Government's personal health record project meets with limited enthusiasm from patients

November 16, 2010

HealthSpace, the internet-accessible personal health organiser developed as part of the National Programme for IT in the National Health Service, was significantly less popular than anticipated, a research team from the University of London has found.

Instead of the predicted 5-10% of the population signing up, only 0.13% of those invited got as far as activating the full functionality of their personal health record, according to the study published on bmj.com today.

Professor Trisha Greenhalgh from Barts and the London School of Medicine and Dentistry led the team and was joined by researchers from University College London and Raft Consulting. They studied uptake of HealthSpace from its release in 2007 until mid-2010.

HealthSpace is an internet-accessible personal health record. Its features include the facility to enter and store health data such as blood pressure or weight; a calendar to store health appointments; email-style communication with the person's general practitioner; and the ability to access their summary care record (a centrally stored summary of key medical details drawn from a person's general practitioner record). HealthSpace is free but users must register for a basic account (online) or an advanced account (in person at a front office run by their local Primary Care Trust)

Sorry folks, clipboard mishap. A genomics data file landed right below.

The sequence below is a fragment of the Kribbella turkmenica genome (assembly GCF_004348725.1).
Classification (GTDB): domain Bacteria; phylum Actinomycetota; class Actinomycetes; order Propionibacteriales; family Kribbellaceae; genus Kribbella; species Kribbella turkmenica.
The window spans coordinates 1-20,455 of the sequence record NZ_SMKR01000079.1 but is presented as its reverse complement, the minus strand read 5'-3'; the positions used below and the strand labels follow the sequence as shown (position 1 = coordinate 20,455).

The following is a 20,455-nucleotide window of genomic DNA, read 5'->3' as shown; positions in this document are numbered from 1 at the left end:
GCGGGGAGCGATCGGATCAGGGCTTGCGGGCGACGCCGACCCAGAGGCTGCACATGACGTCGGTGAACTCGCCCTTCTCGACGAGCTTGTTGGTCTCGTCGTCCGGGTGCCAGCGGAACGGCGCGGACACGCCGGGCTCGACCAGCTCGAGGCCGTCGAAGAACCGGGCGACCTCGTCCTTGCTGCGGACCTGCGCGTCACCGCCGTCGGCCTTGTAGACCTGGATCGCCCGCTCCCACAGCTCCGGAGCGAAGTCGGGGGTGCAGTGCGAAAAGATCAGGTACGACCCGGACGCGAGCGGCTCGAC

Early business plans anticipated that between 5 and 10% of the over-16 population would become HealthSpace users. It was also predicted that patients would access their summary care records and notify their GP of errors, thereby driving up data quality in NHS medical records. In fact, only 2,913 people (0.13% of those invited to open an advanced HealthSpace account) actually did so, and the research team did not find a single person who had accessed their summary care record.

Problems included a complex registration process, a "clunky" user interface (some aspects of which have been upgraded since the research was undertaken), the need to enter much of the data oneself, limited functionality which did not seem to match how people actually looked after their own health, and the low levels of knowledge about, or interest in, the product from healthcare staff.

The recent emergence of rival products from commercial IT companies including Microsoft's HealthVault (released in the UK in June 2010) and Google's GoogleHealth (released in 2008) have raised questions about the place of a standard-issue personal health organiser from the NHS.
-end-


BMJ

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